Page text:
The Chartered Insurance Institute's proposals do not do enough to move the professional body's emphasis away from products and onto service, according to the guest on the latest FTAdviser Podcast.
The CII is currently consulting on proposals which it says will help it and its members adapt to the changing world of new technology, more demanding regulation and changing attitudes among consumers.
Alasdair Walker, a chartered financial planner at Handford, Aitkenhead & Walker and chairman of the Personal Finance Society's practitioner panel who was appearing on the podcast in a personal capacity, acknowledged the need to update the CII's syllabus and said the CII was right to be looking into these issues.
But he said: "The key bit lacking [...] is actually the skills of financial planning. There is a truism considered by people who have been doing this for a while that you go to the CII for their exams for the technical competencies and you go to alternatives for actually how to do the job. None of this proposal addresses that bit so far as I can see.
"The crux of the issue as I see it is a financial planning professional is answerable to their client. It is the client who agrees their fees, it is the client who pays their fees.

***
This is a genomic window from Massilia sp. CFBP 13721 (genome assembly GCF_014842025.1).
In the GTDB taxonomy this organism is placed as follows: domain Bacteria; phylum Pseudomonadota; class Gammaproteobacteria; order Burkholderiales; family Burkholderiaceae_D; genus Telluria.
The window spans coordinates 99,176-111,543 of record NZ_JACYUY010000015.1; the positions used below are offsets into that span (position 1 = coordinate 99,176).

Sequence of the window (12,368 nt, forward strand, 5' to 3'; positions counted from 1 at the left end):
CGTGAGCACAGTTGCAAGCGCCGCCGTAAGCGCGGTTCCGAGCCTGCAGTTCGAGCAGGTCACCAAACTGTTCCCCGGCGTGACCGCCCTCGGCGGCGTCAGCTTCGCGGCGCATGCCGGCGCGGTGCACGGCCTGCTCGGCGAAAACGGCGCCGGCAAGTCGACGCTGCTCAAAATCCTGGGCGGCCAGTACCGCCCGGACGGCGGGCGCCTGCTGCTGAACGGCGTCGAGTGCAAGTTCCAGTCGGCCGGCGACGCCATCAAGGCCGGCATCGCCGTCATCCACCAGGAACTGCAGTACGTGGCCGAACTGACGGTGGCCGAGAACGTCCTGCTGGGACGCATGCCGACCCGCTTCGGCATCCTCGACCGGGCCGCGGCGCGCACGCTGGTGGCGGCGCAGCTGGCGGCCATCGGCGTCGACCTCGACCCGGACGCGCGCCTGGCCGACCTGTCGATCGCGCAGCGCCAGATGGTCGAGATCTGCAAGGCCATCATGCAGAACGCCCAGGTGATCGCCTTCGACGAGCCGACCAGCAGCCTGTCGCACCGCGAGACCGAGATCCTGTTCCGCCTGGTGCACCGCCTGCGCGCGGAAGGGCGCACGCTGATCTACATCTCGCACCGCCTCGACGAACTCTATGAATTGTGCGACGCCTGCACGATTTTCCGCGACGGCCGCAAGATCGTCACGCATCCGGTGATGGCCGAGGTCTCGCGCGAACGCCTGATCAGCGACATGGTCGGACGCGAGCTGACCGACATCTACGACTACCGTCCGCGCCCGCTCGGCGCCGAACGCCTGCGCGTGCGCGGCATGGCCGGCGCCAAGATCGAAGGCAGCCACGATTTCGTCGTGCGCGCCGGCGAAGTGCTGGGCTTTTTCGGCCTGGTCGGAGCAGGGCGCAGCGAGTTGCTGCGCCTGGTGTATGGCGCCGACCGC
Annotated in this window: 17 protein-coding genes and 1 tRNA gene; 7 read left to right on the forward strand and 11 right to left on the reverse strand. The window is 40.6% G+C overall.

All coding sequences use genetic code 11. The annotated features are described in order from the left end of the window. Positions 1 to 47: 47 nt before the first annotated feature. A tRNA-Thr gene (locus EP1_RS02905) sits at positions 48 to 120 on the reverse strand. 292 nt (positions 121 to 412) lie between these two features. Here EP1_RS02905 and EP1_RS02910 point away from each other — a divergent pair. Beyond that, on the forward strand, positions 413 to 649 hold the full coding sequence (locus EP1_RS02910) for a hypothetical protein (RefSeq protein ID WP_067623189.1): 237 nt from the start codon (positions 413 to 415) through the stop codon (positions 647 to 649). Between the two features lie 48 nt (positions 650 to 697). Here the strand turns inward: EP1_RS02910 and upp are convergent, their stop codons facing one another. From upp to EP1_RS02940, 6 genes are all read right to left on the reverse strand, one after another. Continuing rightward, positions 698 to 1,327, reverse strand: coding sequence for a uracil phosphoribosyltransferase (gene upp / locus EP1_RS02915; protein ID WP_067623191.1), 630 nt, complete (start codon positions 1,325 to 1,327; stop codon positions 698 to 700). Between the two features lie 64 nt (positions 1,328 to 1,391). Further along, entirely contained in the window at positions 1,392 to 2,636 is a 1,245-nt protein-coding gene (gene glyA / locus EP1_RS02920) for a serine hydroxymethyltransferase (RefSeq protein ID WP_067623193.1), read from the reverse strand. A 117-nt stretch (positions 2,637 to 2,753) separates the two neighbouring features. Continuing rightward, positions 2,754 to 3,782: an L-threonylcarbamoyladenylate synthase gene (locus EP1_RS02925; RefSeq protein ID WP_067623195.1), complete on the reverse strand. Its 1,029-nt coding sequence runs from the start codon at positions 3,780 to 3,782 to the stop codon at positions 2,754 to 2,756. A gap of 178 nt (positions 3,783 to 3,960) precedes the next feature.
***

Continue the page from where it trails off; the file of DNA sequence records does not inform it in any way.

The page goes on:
"The product of a financial planner is the service that they offer to the clients and the current set of exams, and in fact if you look at the technical competencies that are within the professional map as well, the focus on all of those is on a product solution for a problem that somebody presents with, which is very much how the financial planning qualifications the CII offer are structured as well and that really misses the point."
In response to these concerns, a spokesperson for the CII said it had engaged with leaders, practitioners, HR and L&D leaders from large corporates and SMEs to understand the skills required to be a financial planner and it held interviews with 21 representatives from the financial planning sector, followed by focus-group input and validation from a cohort including four PFS board members and another eight representatives from paraplanning and personal finance.
Walker also expressed concerns that the career journey mapped out in the CII's consultation was too rigid and hierarchical, with a CII member route plotted out from band one - an administrative staff member who might be a foundation member of the CII - to band four - a senior leader or business owner who might be a chartered fellow of the CII.
He said: "You don't imagine a practitioner-led organisation to have these multiple tiers of management that this structure seems to imply.
"I know a number of highly competent paraplanners who are chartered fellows of the PFS. What they aren't is senior business leaders in strategically important roles for large organisations. What they are is absolutely fantastic practitioners."